Merryn Dineley suggests that structures identified as bath houses may have been brewhouses, and that fire-cracked rocks would have been used to heat liquid contained in wooden vessels. Capacious wooden vessels from the Viking era have been found in the Oseberg burial as well as others. Recent work by Dr. Pat McGovern indicates that heat-treated tree resins (including birch and juniper) were present in beverages from precursor cultures in what would become Viking-age Scandinavia.

A plausible method that joins all of this evidence would be something similar to the Finnish sahti brewing tradition. A wooden vessel (possibly a hollow log like the Finnish kuurna, or else any one of a number of large wooden barrels) would be lined with juniper branches and possibly birch. Grain biscuits and water would be added to the vessel, and hot rocks would be used to gradually heat the batch to near boiling. The liquor would then be drained off to be fermented.

4.) The Product(s)

Two types of beverages would be produced. The first was a common nutritional/medicinal beverage that would be produced with frequency, akin to the “zythum” of the Talmud and other sources. This lightly fermented beverage would double as a yeast propagation medium; the residue of this beverage would remain in a wooden fermentation vessel, and would be referred to as “gruit.”

The second beverage would be a strong alcoholic drink, similar to hydromel. Literary use and linguistic origins relate such a drink to “wine,” indicating a plausible similarity in purpose (sacrament, celebration, mourning, etc). A combination of grain, honey, and fruit was likely collected in a large wooden vessel, and some of the residue of the daily drink was added. This would inoculate the batch with yeast, enabling alcohol production. The beverage was likely sweet, owing to its probably short fermentation time and large collection of sugars.

Herbs (including hops in some locations) may have been added to the drink prior to fermentation. More than likely, the alcoholic version was reserved for special occasions, and its production was a secret known to few.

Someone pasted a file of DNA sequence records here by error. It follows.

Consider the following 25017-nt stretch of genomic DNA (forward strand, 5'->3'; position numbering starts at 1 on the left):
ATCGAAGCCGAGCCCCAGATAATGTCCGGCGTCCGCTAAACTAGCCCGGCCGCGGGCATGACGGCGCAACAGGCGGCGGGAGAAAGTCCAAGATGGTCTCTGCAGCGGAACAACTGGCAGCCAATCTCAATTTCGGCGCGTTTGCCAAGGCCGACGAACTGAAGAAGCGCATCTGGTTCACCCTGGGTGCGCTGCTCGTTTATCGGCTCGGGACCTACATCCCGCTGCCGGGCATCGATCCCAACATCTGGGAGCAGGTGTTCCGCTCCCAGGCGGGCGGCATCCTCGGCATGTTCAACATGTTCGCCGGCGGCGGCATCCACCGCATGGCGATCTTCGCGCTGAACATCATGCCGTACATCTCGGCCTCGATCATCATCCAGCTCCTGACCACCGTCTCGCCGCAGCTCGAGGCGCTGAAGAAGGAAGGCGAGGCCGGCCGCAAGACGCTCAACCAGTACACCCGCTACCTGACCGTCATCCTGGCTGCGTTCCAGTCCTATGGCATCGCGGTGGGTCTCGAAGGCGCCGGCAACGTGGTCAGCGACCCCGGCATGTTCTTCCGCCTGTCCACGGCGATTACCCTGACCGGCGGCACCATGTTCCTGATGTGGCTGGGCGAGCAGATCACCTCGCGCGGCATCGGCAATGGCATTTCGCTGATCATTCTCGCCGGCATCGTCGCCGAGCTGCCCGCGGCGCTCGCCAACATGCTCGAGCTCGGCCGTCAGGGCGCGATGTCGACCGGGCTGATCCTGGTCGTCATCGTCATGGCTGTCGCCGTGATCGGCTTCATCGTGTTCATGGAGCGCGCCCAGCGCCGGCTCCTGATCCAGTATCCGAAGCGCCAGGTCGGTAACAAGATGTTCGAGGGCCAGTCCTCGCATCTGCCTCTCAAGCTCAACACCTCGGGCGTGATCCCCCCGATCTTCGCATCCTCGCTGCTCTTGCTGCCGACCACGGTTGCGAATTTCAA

Um, excuse me, I was told there’d be beer. Excuse me?

Recreating the Past on a Budget

OK, on to the stuff you’re really after – how to do this without reading 1198 rambling words from some pontificating blowhard.

1200, now.

I’ll break the modern version down into the same steps, and go over some possible ways to interpret them easily.

Remember, all steps on the path can be valid. The important thing is to know why you’re making the choices that you’re making, and to document them for review later. It’s an excellent method of learning and developing a process while recreating an ancient technique.

Pick one option for each of the categories below, and plug ’em together. That will give you your method guidelines. From there, you can feel free to experiment by picking other options on another pass. Or invent your own interpretations! After all, I’m not the be-all-end-all on this topic.

1.) and 2) The Grains and Their Processing

Several options exist.

  • You can malt your own grain using sprouting barley or whole oats; barley is easier to find. Soak the barley in water for a couple of days (changing the water a couple of times) until it’s fat, then heap it up and turn it periodically until it starts to sprout. Drying the grain can be achieved in a smoker or on a grill using wood and peat (and dung if you’re adventurous). Grinding grain can be accomplished with a food processor – or if you’re feeling adventurous, a concrete rotary quern modeled on historical example. This will produce a coarse flour which can be made into unleavened biscuits.
  • Optionally, one can use malted barley flour (also known as “diastatic malt powder”) and add some darker crystallized grain to make a biscuit. The stuff is pricey, but if you’re willing to throw money at something to save labor, this method will allow you to make the biscuits in a fairly convincing manner while saving a bunch of work.

Picture1 Picture2 Picture3     3.) The Mashing and Formulation

Obviously, if you’ve chose to go an extract route, mashing is less important. Still, read on for general principles of recipe construction.

Based on physical evidence and batch sizes extrapolated from writings and serving vessel size, we can conclude that the Norse brewed in batches of at least 6 gallons. The ratio of grain to water is unknown, but based on glosses with “hydromel,” it is reasonable to conclude that the product would have been higher-gravity – in the 1.080 to 1.100 OG range.